And the Lord’s servant must not be quarrelsome but kind to everyone, able to teach, patiently enduring evil, correcting his opponents with gentleness. God may perhaps grant them repentance leading to a knowledge of the truth, and they may come to their senses and escape from the snare of the devil, after being captured by him to do his will. (2 Timothy 2:24-26).

First of all we should not be quarrelsome.  We shouldn’t love to fight.  We shouldn’t love to get in there and argue.  Some people thrive on conflict.  Some people think they’re always right and smarter than everyone else.  It’s not enough to have the truth. God cares about how we present the truth.  He cares about our attitude when we present the truth.

Next we should be “kind to everyone.”  Everyone.  Even our enemies.  For we were once God’s enemies and he was kind to us.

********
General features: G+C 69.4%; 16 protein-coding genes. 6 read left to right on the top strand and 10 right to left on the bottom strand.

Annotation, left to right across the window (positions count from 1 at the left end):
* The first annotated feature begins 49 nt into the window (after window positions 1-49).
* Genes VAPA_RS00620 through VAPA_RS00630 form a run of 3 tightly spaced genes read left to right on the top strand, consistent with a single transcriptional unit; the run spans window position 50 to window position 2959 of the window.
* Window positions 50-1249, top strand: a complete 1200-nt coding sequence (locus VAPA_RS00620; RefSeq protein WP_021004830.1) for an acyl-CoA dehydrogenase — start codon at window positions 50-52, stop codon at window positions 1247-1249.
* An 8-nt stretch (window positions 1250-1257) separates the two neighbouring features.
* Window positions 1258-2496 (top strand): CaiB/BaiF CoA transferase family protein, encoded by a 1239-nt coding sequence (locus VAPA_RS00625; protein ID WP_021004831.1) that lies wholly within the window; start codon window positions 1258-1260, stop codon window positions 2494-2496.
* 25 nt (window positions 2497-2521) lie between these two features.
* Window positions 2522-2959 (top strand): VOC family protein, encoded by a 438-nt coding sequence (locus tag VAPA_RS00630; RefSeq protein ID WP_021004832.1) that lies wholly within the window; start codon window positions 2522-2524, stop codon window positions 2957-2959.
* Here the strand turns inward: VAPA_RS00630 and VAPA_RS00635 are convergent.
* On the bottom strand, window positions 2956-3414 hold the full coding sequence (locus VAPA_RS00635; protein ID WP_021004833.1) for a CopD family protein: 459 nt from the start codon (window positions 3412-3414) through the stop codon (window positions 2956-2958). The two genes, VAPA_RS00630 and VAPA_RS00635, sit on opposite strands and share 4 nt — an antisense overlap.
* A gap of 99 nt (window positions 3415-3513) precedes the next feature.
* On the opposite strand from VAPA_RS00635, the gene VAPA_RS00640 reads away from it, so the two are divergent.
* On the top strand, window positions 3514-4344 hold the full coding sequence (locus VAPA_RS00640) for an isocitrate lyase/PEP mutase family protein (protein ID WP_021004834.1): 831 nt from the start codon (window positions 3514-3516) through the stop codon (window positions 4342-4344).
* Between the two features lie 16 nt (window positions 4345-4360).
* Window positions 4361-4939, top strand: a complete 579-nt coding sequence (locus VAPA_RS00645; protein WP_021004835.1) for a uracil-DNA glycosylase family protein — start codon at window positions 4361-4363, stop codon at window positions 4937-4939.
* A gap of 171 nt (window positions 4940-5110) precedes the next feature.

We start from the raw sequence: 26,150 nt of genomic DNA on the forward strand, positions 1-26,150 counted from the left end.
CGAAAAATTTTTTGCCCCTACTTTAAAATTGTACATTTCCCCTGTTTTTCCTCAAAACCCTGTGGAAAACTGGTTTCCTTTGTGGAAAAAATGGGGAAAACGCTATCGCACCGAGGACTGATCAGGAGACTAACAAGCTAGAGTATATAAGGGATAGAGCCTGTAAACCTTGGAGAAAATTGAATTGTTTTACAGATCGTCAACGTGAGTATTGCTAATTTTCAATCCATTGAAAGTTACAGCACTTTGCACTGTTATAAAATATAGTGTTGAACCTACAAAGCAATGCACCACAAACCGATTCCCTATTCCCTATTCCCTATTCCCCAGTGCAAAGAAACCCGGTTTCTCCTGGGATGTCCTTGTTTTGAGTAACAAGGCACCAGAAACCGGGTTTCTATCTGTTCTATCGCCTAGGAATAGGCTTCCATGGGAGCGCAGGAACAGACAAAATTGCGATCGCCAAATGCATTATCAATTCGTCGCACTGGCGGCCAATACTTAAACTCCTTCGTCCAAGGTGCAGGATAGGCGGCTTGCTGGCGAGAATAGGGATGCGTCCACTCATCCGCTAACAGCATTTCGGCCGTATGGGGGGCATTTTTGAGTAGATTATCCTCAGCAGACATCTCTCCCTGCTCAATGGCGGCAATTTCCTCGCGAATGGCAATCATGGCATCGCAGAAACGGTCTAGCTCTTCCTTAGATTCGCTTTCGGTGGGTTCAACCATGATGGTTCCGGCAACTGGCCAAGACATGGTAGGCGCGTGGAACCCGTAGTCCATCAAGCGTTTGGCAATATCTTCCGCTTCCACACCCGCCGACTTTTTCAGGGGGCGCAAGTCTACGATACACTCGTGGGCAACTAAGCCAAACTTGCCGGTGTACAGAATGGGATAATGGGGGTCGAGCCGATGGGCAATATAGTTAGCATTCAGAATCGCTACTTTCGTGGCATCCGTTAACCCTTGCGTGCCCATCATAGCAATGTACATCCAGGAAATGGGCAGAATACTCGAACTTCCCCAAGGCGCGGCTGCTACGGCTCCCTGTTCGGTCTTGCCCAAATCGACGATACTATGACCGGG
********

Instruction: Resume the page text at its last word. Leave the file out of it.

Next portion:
We must patiently endure evil ourselves, and when we correct our opponents we must do it “with gentleness.”  Not sarcasm, insults, or inflammatory slurs.

Proverbs says a harsh word stirs up anger but a gentle answer turns away wrath (Pr 15.21).  We won’t win anyone to our side with harsh words – we’ll only make them angry and entrench them more deeply against us.  But when we correct them with gentleness, we will turn away their wrath, and that can prepare the way for God to work.

Which is where we must put our trust.  Not in our persuasiveness or superior reasoning or arguing skills but in God.  That’s why Paul tells Timothy, correct with gentleness in the hope that “God may perhaps grant them repentance…”

Christians must certainly stand for truth and speak out.  But let us address our opponents with kindness and gentleness, then trust God to do what only he can do – change their hearts.